We further interrogated the reference sets of gene isoforms used in the design and analysis of target regions. GS data were analyzed with respect to protein-coding transcripts from the comprehensive Ensembl database, reporting 1–31 isoforms per panel gene. In comparison, PS targets included exons and conserved flanking sequences of isoforms from University of California–Santa Cruz (UCSC) knownGene and RefSeq, while ES SureSelect targets were based on subsets of isoforms from UCSC, RefSeq, GENCODE, and CCDS databases. Coverage of Ensembl isoforms of panel genes was high (99%) with GS, but was 86% with PS and ranged from 90 to 79% with ES (Fig. 1b, Supplementary Table S3). We found that this was mainly due to an extra 67 kb of Ensembl isoform sequences that were not included on the PS panel and 59 kb not included in ES SSv5 SureSelect targets/exons (Fig. 1e,f). Even with ES at >300× average depth of coverage, sequencing breadth plateaued at 90% for Ensembl exons and 95% for SureSelect targeted exons, which was less than the 99% achieved by GS (Fig. 1g).

Concordance between GS and PS

GS identified on average 3.8 × 106 SNVs and 1.2 × 106 small indels per proband genome-wide, of which 24,000 were coding and 42 were LOF and rare (MAF < 1%). Extensive Sanger sequencing of a subset of 115 SNV and indels in probands and family members showed that GS had an overall very low false-positive rate (0.81%, Supplementary Results).

For the variant concordance analysis between GS and PS, we used the same analytical pipeline and investigated the detection rates of all SNVs and indels in PS-targeted regions irrespective of MAF and read depth. A median of 483 variants per proband were concordant between GS and PS, with 131 variants identified exclusively by GS and 104 variants exclusively by PS (Supplementary Table S4). Seventy-seven percent of GS-specific variants were in positions that had <10 reads on PS, with the majority of these occurring at positions with no reads. In contrast, only 3% variants were missed by GS for the same reason. Variants listed in dbSNP are more likely to be true positives and this was the case for 87% of GS-specific variants but only 31% of the PS-specific variants, suggesting that two-thirds of PS-specific variants were either novel or false positives. Of these PS-specific variants, 22% were multiallelic (vs. 5% in GS) and 53% were located at homopolymers and short tandem repeats, likely resulting from replication slippage. This can occur naturally but more often arises during PCR-mediated DNA replication.20

To further investigate discordant variants, we looked at annotated LOF and missense variants, and manually inspected the read alignments. There was an average of 82 concordant variants per proband, with 11 variants exclusive to GS and 23 variants exclusive to PS (Supplementary Table S5). The most frequent cause of GS-specific variants was inadequate PS read coverage (Supplementary Fig. S1A), followed by missed variants occurring in Ensembl exons that were not represented on the PS panel. An additional 16% of GS-specific variants were present in the PS reads but missed by the variant caller. In contrast, most (84%) of the PS-specific variants were sequencing artifacts due to phasing (Supplementary Fig. S1B). This can occur during cycle-based sequencing when some of the DNA strands fall behind or jump ahead of the cycle.21 Other sources of discordance seen with both GS and PS included amplification of sequencing errors, incorrect variant calls (especially for indels), and ambiguous regions of low mapping quality (Supplementary Fig. S1C). In total, there was an average of 10 likely real LOF and missense variants per person that were missed by PS and 0.3 missed by GS.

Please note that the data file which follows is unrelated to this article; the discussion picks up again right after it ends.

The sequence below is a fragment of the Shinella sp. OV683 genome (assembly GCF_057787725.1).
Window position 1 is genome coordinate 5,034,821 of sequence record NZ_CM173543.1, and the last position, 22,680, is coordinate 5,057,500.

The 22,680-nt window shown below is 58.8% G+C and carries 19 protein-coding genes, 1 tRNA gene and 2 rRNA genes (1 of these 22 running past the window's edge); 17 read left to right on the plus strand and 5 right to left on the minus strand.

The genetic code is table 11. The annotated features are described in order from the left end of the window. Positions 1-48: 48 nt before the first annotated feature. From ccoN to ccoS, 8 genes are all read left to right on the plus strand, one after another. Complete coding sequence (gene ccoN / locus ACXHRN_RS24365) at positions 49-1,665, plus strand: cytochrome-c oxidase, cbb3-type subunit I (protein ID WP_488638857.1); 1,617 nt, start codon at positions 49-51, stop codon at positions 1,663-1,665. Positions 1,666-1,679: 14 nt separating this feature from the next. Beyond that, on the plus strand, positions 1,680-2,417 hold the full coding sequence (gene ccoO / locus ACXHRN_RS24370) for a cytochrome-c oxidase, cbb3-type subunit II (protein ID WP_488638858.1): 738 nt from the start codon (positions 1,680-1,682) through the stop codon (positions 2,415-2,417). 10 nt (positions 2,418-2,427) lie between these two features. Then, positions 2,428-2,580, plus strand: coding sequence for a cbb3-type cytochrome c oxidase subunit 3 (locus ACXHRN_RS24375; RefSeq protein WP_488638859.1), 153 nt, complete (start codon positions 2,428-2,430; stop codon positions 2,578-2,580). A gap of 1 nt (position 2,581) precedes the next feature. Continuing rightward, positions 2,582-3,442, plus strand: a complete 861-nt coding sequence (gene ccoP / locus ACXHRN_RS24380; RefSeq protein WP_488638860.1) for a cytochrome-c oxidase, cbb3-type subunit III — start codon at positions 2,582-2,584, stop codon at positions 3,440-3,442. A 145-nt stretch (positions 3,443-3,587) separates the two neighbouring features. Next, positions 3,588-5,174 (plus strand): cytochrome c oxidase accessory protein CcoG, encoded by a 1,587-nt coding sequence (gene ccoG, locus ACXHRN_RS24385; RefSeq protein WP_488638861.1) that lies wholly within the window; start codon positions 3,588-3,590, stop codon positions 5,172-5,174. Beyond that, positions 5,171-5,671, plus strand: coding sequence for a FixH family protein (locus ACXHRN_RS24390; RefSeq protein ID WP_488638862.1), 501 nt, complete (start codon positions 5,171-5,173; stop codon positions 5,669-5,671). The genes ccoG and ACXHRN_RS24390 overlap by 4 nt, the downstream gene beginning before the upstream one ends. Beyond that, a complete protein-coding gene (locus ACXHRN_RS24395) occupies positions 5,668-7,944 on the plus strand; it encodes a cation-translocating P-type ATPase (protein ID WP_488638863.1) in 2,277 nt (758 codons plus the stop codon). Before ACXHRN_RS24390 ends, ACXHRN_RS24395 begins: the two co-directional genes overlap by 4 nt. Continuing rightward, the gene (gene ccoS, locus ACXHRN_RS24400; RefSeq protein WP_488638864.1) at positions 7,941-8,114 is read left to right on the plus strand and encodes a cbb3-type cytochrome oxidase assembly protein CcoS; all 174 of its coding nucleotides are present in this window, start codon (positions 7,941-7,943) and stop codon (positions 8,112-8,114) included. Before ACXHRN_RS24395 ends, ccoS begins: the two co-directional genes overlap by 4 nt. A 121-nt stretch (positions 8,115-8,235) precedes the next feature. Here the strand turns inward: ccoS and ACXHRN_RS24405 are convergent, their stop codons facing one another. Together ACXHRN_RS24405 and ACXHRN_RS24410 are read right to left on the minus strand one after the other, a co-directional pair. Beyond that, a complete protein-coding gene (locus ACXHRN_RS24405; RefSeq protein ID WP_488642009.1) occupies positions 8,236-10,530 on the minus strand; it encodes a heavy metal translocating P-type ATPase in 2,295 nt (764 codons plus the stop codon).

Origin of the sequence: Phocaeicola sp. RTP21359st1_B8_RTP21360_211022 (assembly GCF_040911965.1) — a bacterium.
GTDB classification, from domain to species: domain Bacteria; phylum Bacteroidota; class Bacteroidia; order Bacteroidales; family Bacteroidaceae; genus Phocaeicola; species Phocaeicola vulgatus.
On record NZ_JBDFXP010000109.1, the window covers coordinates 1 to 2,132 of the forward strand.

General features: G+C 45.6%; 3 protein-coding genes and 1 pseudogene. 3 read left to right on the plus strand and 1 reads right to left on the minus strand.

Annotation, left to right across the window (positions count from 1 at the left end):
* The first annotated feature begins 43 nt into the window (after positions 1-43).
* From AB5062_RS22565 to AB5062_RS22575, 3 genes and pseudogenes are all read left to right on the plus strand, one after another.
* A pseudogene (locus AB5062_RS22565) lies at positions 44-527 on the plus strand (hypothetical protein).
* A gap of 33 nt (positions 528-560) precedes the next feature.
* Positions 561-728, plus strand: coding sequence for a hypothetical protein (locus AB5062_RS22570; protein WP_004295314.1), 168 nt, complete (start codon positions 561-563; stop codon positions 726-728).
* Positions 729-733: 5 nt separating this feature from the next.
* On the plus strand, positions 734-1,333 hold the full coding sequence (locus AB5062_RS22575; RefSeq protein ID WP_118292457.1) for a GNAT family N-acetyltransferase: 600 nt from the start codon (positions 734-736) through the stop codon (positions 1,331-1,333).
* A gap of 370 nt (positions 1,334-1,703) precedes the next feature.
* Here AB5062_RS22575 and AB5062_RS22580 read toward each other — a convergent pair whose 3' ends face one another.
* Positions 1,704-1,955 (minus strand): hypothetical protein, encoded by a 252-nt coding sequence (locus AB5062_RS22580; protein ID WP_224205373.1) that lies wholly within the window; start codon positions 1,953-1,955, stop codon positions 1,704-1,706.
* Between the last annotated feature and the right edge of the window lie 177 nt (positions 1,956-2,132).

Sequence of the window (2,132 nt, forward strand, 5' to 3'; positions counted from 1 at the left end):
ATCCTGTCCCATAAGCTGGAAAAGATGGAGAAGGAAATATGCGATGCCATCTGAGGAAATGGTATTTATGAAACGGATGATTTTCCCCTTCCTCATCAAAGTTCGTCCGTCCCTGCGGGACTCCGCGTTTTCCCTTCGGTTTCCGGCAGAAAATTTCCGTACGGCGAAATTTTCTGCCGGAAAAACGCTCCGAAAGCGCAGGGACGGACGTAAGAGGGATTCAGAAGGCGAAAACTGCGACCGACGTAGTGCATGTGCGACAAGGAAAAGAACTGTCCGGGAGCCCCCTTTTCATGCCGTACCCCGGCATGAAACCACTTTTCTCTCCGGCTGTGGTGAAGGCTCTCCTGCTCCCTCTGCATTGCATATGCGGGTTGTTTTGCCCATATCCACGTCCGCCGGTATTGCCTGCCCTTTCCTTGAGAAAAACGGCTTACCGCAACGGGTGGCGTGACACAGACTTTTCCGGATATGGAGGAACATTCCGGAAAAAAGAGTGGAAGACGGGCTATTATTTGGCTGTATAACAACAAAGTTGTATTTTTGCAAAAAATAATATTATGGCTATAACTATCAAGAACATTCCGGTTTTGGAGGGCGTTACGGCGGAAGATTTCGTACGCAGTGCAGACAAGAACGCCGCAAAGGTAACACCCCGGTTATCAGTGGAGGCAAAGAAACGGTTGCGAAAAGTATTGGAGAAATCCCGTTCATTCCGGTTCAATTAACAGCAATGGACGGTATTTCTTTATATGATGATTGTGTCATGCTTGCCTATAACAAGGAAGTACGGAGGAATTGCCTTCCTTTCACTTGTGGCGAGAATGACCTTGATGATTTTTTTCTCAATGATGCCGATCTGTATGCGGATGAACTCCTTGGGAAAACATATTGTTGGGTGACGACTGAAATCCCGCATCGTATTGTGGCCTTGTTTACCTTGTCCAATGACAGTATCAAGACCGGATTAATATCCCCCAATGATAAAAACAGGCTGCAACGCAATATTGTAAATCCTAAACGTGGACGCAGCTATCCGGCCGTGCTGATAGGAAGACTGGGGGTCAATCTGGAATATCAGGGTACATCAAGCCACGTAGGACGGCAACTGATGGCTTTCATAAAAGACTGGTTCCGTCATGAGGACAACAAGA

GS detection of pathogenic/likely pathogenic variants in panel genes

GS data underwent further filtering to identify rare LOF or potentially damaging missense variants in panel genes. GS successfully detected the 78 prioritized PS variants, including all 21 of the pathogenic and likely pathogenic variants. A frameshift variant, SGCB p.M1Gfs, in family AF (Table 1), identified by GS and confirmed by Sanger sequencing, was missed by PS due to lack of coverage.

LOF variants in an extended gene set

To further explore the GS data, we compiled an extended set of 406 genes with proven and putative links to cardiomyopathy (Supplementary Table S2). GS successfully identified a reported likely pathogenic missense variant, p.I184M, in the NKX2-5 gene22 (Table 1). An additional 17 LOF variants in 14 families were evaluated (Table 2), all of which were validated by Sanger sequencing, but none met ACMG criteria for pathogenicity.